Few have exuded the confidence that helped make those around them better. And none could match his .893 winning percentage as the Ducks’ starting quarterback as he compiled a 25-3 record over the course of his final three years. Joey Harrington pos- sessed a will to win that helped elevate Oregon to unprecedented heights and a season-ending No. 2 national ranking, as well as the first 11-win season in school history (2001). He accepted the scrutiny that previewed his senior season with a New York City billboard and ended with a return trip there as the school’s first Heisman Trophy finalist. “Captain Comeback” led the Ducks to an 11-2 record in games in which it trailed or was tied in the fourth quarter, but that certainly wasn’t a factor in a season-ending 38-16 Fiesta Bowl win over Colorado in his final game as a collegian. The second-team All-American and 2001 Pac-10 Offensive Player of the Year became the first quarterback in conference history to lead his team to three straight bowl wins. He enjoyed his best statistical year as a junior, accumulating 2,967 passing yards and 3,091 yards of total offense, and engineered a come-from-behind win over Texas in the 2000 Holiday Bowl. The first-team Academic All-American not only accounted for more touchdowns running, passing and receiving (78) than any other player in school history, he scored more points (108) than any other quarterback in an Oregon uniform. He completed his collegiate career third on the school’s all-time passing (6,911 yards), total offense (7,121 yards) and TD passes (59) ledgers, but his real gift was simply delivering the football into the hands of his surrounding playmakers. The seven-year NFL veteran (Detroit, Miami, Atlanta, New Orleans) was the third player taken in the 2002 NFL Draft.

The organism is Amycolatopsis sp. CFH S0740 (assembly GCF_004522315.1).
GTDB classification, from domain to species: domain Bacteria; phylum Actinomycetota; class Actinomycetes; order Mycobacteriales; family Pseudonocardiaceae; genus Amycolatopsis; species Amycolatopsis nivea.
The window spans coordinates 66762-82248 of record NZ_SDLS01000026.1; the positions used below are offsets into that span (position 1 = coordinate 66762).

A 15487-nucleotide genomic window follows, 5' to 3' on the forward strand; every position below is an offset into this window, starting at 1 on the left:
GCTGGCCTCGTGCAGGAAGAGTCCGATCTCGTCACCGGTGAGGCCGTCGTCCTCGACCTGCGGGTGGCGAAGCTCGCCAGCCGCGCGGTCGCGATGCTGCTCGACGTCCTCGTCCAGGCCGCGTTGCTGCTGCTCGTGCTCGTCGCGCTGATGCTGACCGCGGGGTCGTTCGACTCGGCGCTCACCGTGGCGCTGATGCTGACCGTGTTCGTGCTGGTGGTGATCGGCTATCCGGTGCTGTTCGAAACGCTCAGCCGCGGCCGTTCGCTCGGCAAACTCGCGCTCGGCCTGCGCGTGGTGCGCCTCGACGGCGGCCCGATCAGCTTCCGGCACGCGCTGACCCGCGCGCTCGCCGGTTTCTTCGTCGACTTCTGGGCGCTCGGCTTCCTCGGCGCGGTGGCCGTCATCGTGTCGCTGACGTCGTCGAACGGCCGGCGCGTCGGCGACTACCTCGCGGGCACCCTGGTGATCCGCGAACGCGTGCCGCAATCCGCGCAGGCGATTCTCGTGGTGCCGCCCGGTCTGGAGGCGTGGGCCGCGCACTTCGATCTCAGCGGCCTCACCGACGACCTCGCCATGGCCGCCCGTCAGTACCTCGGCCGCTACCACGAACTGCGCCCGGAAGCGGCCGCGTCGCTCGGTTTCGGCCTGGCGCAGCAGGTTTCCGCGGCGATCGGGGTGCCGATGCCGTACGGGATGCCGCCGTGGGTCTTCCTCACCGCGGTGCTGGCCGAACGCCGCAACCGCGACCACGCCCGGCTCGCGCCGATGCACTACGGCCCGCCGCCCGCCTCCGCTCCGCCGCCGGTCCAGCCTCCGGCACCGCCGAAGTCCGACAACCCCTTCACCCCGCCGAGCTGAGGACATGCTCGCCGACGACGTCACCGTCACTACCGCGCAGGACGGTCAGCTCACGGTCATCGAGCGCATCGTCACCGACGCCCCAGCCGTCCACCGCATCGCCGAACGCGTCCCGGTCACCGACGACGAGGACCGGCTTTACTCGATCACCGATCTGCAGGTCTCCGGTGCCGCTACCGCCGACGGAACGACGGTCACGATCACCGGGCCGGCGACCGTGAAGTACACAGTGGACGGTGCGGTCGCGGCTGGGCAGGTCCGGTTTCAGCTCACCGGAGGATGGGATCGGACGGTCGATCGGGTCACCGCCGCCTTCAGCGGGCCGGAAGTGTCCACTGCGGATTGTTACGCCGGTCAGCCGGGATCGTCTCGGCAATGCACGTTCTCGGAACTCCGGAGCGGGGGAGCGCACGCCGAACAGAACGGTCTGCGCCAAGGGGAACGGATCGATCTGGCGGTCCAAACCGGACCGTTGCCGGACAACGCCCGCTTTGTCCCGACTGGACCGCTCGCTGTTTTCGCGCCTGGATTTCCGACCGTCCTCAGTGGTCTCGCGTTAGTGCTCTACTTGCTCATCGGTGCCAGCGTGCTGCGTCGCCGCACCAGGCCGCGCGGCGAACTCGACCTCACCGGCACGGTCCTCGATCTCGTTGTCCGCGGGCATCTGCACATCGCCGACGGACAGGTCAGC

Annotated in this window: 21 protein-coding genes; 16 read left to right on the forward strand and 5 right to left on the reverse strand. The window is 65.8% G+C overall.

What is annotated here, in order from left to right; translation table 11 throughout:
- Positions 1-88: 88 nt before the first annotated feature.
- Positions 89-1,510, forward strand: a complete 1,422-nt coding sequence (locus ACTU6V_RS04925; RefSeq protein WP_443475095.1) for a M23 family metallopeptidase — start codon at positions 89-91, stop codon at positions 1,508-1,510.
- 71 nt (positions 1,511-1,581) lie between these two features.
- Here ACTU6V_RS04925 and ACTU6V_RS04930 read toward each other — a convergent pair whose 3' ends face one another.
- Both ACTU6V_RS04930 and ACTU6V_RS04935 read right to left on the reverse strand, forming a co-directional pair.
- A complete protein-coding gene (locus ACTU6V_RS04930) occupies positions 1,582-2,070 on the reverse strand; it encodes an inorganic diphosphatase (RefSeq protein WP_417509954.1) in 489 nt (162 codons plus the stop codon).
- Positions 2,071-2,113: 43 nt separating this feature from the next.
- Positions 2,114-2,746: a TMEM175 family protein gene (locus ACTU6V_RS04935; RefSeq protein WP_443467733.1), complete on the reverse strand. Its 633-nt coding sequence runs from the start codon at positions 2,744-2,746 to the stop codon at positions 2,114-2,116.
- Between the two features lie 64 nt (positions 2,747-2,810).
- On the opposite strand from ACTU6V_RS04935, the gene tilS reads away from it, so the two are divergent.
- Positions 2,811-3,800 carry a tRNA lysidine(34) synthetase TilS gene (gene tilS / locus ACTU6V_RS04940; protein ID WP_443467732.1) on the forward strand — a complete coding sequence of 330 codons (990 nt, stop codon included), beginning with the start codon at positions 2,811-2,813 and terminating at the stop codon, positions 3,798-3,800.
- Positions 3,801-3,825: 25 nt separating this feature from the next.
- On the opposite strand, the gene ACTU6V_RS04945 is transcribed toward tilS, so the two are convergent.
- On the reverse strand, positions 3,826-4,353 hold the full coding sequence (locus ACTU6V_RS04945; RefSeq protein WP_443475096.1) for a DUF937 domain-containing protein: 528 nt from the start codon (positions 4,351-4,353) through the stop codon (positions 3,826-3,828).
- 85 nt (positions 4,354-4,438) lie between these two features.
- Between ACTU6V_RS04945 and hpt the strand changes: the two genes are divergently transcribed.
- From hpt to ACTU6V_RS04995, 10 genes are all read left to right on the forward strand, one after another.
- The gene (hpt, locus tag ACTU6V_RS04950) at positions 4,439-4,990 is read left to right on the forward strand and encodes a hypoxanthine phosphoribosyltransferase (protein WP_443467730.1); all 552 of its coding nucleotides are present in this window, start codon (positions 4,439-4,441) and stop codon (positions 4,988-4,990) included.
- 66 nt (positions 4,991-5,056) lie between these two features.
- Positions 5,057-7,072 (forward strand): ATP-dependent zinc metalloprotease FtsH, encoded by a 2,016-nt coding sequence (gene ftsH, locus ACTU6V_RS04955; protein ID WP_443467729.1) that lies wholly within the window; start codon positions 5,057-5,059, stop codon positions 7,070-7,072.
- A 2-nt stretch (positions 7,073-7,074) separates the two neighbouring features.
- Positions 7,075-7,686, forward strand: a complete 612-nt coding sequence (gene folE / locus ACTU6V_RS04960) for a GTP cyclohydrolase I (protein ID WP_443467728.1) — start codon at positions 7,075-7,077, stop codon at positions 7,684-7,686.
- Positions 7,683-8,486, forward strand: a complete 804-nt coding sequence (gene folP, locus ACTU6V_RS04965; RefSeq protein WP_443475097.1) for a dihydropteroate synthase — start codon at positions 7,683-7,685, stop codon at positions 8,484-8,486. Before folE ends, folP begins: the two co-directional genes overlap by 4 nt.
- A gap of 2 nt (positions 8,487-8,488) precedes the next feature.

His passion was ignited as a middle distance walk-on at Oregon under legendary coach Bill Bowerman from 1955-59. It was re- fined as a shoe designer and entrepreneur that led to the formation of Blue Ribbon Sports in 1964. But it exploded with Philip Knight’s love for his alma mater that will be remembered for generations to come. Few could have imagined that his collaboration with his former track coach would impact the globe with the creation of the world’s most innovative and iconic producers of athletic footwear – Nike. Nurturing a competitive spirit throughout his collegiate career that fostered a refusal to accept anything but the best, his countless contributions to the University of Oregon and athletics worldwide have been just as riveting. His vision and leadership have provided the Ducks world-class athletic and academic facilities that have set the standards for others to emulate. There has been the expansion of Autzen Stadium, renovations to the Moshofsky Center, upgraded football locker rooms and the Athletic Medicine Center in the Casanova Center, Hayward Field improvements, the John E. Jaqua Academic Center for Student- Athletes, Matthew Knight Arena, and the Casanova Center expansion, which includes a new women’s soccer and lacrosse stadi- um. That’s not forgetting his endowment of eight academic faculty positions, the University’s Knight Library and the William W. Knight Law Center – all inspired by the foresight of one who has elevated the visibility and branding of Oregon athletics and the University community as a whole to meteoric heights. His introduction of new concepts, technology and marketing strategies into the world of athletics not only epitomizes his role as a creative visionary, it paved the way for the school that holds a piece of his heart to encounter unprecedented success on and off the field.